It seems like Nike (NKE) has signed an endorsement deal with just about every well-known athlete on the planet -- except one. On Monday, Skechers (SKX) announced it had signed California Chrome. Yes, the horse that will be racing to try to win the Triple Crown this year. Skechers figures it could bring in a huge wave of publicity if he wins the Belmont Stakes this weekend. (I suppose Skechers will have to supply California Chrome with two pairs of shoes, instead of one.)
Skechers is the fifth-largest sneaker manufacturing company in the world. Only Nike, Adidas, Asics and Reebok are larger. The deal with the horse got me thinking about the company and the stock. Year-to-date, the stock is up 35% and last quarter, the company knocked out double-digit revenue growth.
Although the stock has had an incredible run, I think revenue growth is about to slow and this is the time to sell.
Skechers dominates the "walking sneaker" category with a focus on comfort instead of athletic performance. By filling its shoes with memory foam, Skechers attracts an older demographic. Older people are more likely to follow horse racing than younger people, so California Chrome is a great "spokes horse" for the company.
Skechers operates a domestic wholesale business. U.S. wholesale is 75% of revenue. The wholesales business has slowed dramatically. DSW (DSW), one of Skechers largest wholesale partners, reported same-store sales fell 3.7%. DSW also cut fiscal 2104 guidance from $1.90 to a range between $1.45 and $1.60. The company cited weak sales due to unseasonable weather. DSW's woes are sure to impact SKX sometime in the future.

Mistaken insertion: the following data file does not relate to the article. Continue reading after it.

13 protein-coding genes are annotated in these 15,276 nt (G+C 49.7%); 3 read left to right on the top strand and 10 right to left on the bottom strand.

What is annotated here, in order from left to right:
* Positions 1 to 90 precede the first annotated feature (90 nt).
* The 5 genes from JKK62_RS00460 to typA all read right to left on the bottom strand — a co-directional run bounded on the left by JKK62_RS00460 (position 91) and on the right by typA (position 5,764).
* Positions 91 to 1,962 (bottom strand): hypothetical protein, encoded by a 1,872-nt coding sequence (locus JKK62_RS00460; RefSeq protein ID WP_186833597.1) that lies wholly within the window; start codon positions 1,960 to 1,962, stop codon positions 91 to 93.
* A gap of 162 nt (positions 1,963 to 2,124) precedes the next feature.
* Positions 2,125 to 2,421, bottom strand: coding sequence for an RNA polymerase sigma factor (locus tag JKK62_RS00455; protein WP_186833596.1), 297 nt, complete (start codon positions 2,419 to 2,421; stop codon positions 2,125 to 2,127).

While the company put up an impressive first quarter, growth typically peaks at that time and slows down in each remaining quarter. The fourth quarter is the bottom, since sneakers are not typically given as gifts during the holidays.
So, for example, the second-quarter consensus estimate is for $508 million in revenue, which is up 18.5% over last year. Analysts are looking for just 14.5% revenue growth in the third quarter and 13% in the fourth. To stay in the stock, you have to believe the March quarter of next year is going to be really great. But nobody believes that -- at least not right now.
The estimate for the first quarter of next year is only up 11.3%. For fiscal 2015, Wall Street is expecting the company to have sales of $2.385 billion, up 10.8%. That's quite a come down from fiscal 2013's rate of 18.3% and this year's estimated 16.6% growth.
While there is plenty of time to increase estimates for next year, sometime in June or July investors will begin to look forward to next year. And if next year's growth rate is much lower than this year's, (16.6% vs. 10.8%) I think investors will sell the stock.
Based on the analyst estimates, seasonality and a slowdown of the three-year growth rate, I think SKX will go lower. Skechers is running on empty.